A new phenomenon is sweeping through workplaces: quiet quitting. This newly-coined term describes workers who’ve stopped going above and beyond in their daily duties. They’re doing only what they’re paid to do without taking on any extra work or extracurriculars. They’re pushing back against the idea that they must be operating on all cylinders at all times and reclaiming their free time.
And it’s no wonder. With workplace stress levels continuing to rise, and after weathering 2+ years of a pandemic that has turned our lives upside down, workers seem unwilling to continue clocking in at all hours to get the job done. Instead they are setting boundaries and taking their lives back.
The type of stress and burnout experienced by corporate quiet quitters will sound very familiar to another group of individuals: moms. Though not on the payroll, if anyone understands the demands of job that keeps you on call 24/7, it’s those who are getting up before dawn to pack lunches, juggle the family calendar, help with homework, soothe 3 a.m. nightmares, and then do it all again the next day.
Moms Today Are Actually Spending More Time With Their Kids
In 2020, most of us started spending a lot more time with our kids. A lot more. But even before COVID forced us inside, the amount of time moms were spending with their kids was on the rise. One study shows the amount of time mothers spend with their children nearly doubled from 1965 to 2012, rising from 54 minutes per day to 104 minutes. And that’s only time spent on active engagement with children. Add on time spent preparing meals, doing laundry, picking up and dropping off, volunteering at school, planning birthday parties and managing childcare logistics, and the overtime requirements of the job suddenly become clear.
What Would Happen If Moms Did Less?
But what if moms stopped working overtime? If they stopped going above and beyond? What if moms quiet quit?
First, society would surely collapse as laundry piled up, school forms went unreturned, and kids were forced to forage in the refrigerator for their after school snacks.
Or would it?
This is not to discredit the work mothers do or to discount the lack of societal support they receive. It took a global pandemic to lay bare a set of systemic problems around unaffordable (and unavailable) childcare, lack of maternal mental health support, and workplace cultures intrinsically set up to disadvantage mothers.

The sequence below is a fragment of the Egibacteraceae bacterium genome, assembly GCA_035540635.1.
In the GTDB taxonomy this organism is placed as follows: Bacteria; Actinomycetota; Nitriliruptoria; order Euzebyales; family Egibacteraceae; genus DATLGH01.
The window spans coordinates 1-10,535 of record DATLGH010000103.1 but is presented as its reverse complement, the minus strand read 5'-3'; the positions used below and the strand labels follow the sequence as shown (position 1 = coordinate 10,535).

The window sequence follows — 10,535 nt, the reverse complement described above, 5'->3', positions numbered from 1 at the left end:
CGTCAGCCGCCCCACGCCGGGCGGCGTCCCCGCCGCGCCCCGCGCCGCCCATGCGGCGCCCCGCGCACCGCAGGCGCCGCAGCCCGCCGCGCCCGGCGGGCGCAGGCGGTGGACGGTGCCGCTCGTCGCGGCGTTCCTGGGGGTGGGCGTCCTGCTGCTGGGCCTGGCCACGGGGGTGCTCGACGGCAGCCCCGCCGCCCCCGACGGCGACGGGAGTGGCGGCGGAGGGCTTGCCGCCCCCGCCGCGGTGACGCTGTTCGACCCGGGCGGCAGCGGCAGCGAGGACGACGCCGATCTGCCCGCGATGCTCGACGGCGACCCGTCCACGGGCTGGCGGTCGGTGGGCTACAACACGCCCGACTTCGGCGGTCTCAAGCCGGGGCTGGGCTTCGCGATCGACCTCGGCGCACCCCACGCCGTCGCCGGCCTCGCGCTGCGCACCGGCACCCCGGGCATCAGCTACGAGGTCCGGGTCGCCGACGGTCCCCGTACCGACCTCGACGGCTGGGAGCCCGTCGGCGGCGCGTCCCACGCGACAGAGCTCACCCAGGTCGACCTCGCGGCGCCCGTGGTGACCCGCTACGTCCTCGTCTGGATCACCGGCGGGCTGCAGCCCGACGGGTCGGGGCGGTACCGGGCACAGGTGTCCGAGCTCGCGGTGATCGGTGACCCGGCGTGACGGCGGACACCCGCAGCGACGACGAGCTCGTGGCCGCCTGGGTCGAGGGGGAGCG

However, many of us have tried to solve these systemic problems with individual solutions. Which, when added to our already extensive to-do lists, lead us straight to a breaking point.
But what if, in the absence of broader societal solutions, mothers did less? What if we served more chicken nuggets and fewer home-cooked meals, cleaned less, attended fewer soccer games, signed our kids up for fewer activities, and stopped decorating for every single holiday?
What if, in the absence of broader societal solutions, mothers did less?
It’s likely our kids would be just fine. In fact, it’s likely they wouldn’t even notice.
Because we’re the ones who keep raising the bar for ourselves. We’re the ones who’ve decided we must take holiday photos in matching pajamas, or that we need to stay up until midnight to register our child for the one and only summer camp they could ever be happy at. We’re the ones who’ve over-scheduled our kids, and thus ourselves.
And yet, it’s hard to stop. The social and cultural pressures on moms are immense. Formal institutions like the American Association of Pediatrics promote the idea that we should be constantly monitoring and involved with our children, encouraging room sharing until 6 months and breastfeeding beyond 1 year. Recently they even began recommending co-viewing television with our kids, taking away precious time parents often use to catch up on their own lives.
We also live in a society of competitive motherhood, which sometimes begins even before conception. We’re told from the beginning that it’s our responsibility to ensure our kids get into the best schools, onto the right teams, and become the best versions of themselves.
And though all this often comes at the expense of our own mental health, it’s easy to feel that if we let up on the gas pedal for even one moment our kids will fall behind or miss out. So despite our exhaustion we stay in the race, all in the name of making sure our kids are happy.
Except we’re not modeling this happiness. Instead we’re a living example of stress, burnout, and, for many of us, depression and anxiety. Exactly the opposite of what we want for our children.
The bottom line is that motherhood as it’s drawn today isn’t sustainable. Just like in places of paid employment, going and beyond everyday shouldn’t be the norm for moms. Our self-preservation matters, too. And while we shouldn’t have to quiet quit to achieve this, these days that may be exactly what moms need to do.